Irish patrol vessel Muirchú

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Career (United Kingdom of Great Britain and Ireland)
Name: Helga
Builder: Dublin Liffey Dockyard
Launched: 1908
Christened: 1908
Completed: 1908
Commissioned: 1915
Fate: passed to Irish Free State
Career (Ireland) Irish Naval Jack
Name: Muirchú[1]
Namesake: Irish: Hound of the Sea
Builder: Dublin Liffey Dockyard
Acquired: 1923
Commissioned: August 1923
Decommissioned: 1947
Renamed: August 1923 from Helga
Reclassified: 1923
Fate: Sold to Hammond Lane Scrap Merchants Dublin, sank on delivery voyage.[1]
General characteristics
Type: steam yacht
Displacement: 323 tons
Length: 155 ft
Armament: as built: QF 3 pounder Hotchkiss gun
later: 2 x QF 12 pounder 12 cwt naval gun
Notes: [2]

Public Armed Ship Muirchú was a ship in the Irish Naval Service. She was the former Royal Navy ship HMY Helga and was involved in shelling Liberty Hall in Dublin from the River Liffey with her pair of 12 pounder naval guns[3] during the Easter Rising of 1916.

Helga was purchased by the Irish Free State in 1923 and renamed Muirchú (Irish: Hound of the Sea).

She sank off the Wexford coast after disposal in 1947. The wheel was recovered from the wreck by local divers and can now be seen in Kehoes Pub in Kilmore Quay

The prefix LÉ is sometimes mistakenly used as LÉ Muirchú. The prefix was introduced in December 1946 when the Irish Naval Service was established with the purchase of three corvettes from the Royal Navy replacing Muirchú.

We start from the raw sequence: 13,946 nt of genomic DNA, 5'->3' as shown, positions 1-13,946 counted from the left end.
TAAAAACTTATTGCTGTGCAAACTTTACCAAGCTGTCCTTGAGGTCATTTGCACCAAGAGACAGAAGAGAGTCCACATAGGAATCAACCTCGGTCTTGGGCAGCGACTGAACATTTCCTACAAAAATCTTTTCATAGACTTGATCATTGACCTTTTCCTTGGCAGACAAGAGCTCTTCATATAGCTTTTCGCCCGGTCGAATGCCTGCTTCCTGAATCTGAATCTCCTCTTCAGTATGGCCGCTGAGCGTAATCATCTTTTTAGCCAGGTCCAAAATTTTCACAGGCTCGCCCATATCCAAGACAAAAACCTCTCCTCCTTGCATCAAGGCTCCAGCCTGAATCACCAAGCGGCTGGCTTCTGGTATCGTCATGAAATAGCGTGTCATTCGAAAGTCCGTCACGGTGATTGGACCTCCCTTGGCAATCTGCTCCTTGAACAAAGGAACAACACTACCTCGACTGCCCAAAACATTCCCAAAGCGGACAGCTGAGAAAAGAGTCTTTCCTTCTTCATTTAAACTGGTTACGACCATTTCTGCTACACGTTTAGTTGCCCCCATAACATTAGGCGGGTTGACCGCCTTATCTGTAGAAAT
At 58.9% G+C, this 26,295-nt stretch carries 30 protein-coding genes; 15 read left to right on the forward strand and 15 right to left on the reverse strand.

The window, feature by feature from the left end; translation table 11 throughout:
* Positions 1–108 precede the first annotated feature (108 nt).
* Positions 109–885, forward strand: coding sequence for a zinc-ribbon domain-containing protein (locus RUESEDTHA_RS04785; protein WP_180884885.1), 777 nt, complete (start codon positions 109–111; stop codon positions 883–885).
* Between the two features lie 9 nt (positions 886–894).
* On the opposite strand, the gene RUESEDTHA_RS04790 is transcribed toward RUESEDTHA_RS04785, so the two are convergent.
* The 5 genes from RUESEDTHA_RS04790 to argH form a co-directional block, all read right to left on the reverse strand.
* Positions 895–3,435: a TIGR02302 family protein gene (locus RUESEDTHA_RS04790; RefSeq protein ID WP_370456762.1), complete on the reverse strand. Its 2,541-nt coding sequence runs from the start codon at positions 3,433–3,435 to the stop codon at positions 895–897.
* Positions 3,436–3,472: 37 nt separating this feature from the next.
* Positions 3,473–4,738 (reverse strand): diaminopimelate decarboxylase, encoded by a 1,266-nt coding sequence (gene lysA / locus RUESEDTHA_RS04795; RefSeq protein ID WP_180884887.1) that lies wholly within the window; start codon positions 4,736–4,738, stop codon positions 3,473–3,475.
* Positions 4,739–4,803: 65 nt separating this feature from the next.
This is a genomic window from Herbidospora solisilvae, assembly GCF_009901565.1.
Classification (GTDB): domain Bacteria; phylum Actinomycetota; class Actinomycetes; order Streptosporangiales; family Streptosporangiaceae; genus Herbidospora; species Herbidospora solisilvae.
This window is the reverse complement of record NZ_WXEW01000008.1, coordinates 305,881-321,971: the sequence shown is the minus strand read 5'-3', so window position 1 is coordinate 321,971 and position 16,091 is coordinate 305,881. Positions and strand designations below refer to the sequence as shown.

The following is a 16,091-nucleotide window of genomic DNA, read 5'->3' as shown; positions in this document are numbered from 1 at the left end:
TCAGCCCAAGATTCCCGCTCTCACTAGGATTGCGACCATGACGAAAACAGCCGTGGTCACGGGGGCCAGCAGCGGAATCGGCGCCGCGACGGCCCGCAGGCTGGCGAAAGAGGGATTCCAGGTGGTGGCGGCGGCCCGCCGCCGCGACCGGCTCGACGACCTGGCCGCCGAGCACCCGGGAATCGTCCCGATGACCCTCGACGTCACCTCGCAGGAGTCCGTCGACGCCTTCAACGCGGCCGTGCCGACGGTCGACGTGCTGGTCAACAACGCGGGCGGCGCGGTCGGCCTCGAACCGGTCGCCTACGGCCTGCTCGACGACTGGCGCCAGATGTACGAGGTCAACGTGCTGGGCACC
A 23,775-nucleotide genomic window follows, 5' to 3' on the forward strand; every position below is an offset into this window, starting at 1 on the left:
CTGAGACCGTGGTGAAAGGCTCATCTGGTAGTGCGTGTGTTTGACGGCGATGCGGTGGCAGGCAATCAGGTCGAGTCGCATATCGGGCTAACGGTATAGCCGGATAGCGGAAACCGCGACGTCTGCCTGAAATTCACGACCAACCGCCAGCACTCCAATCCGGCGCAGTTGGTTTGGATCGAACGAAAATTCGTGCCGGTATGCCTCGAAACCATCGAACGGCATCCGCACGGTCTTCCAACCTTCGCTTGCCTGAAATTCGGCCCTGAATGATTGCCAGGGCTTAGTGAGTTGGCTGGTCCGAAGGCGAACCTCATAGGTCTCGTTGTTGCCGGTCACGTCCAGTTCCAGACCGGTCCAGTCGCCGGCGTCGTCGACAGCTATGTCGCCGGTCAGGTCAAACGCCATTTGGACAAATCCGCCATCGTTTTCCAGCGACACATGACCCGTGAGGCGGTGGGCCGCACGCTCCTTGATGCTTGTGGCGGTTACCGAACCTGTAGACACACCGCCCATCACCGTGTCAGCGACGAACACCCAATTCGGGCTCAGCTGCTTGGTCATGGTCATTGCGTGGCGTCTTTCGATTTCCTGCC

She was built in Liffey Dockyard in 1908[4] as a fishery research and protection cruiser and was named Helga II. Such was interest in her design that Canada ordered two ships to the same specification (the Galliano and Misalpina).[5]

She was then under control of the Department of Agriculture and Technical Instruction (Ireland) until she was taken over by the Admiralty in March 1915 when she became officially described as "His Majesty's Yacht Helga", an armed steam yacht - officially an "Armed Auxiliary Patrol Yacht". At this time the "II" was dropped from her name and she served as an anti-submarine patrol vessel as well as undertaking escort duty in the Irish Sea. In April 1918 she was credited with the sinking of a submarine off the Isle of Man and for the remainder of her career she carried a star on her funnel as an award for this achievement.[6]

In October of the same year the RMS Leinster was torpedoed off the Kish and 517 were lost. The Helga was fuelling in Dun Laoghaire[6] at the time and managed to rescue ninety of the passengers. Perhaps it was for her shelling of Liberty Hall in April 1916 that the "Helga" is best known.

She was released from the navy in March 1919 and returned to fisheries work. She was commandeered in July 1922 by the government and used against Anti-treaty forces in Munster.

She was later used to transport the British auxiliary troops known as Black and Tans around the coast when many of the roads in Ireland were rendered impassable by Irish forces in the War of Independence.

Eventually the Helga was handed over to the Irish Free State in August 1923 and was renamed Muirchú. She thus became one of the first ships in the newly established Irish Navy. However, in the following year the vessel was returned to the Department of Agriculture and Fisheries to carry on her task of fishery protection. It was not until the actual day on which the Second World War was declared that the Marine and Coastwatching Service was again established and on 12 December 1939 the Muirchú was taken over by this Service from the Department of Agriculture and Fisheries.

Muirchú was sold to Hammond Lane Foundry by Marine Service, and while on passage to Dublin on 8 May 1947 she sank off the Saltee Islands - though not before her crew safely evacuated.


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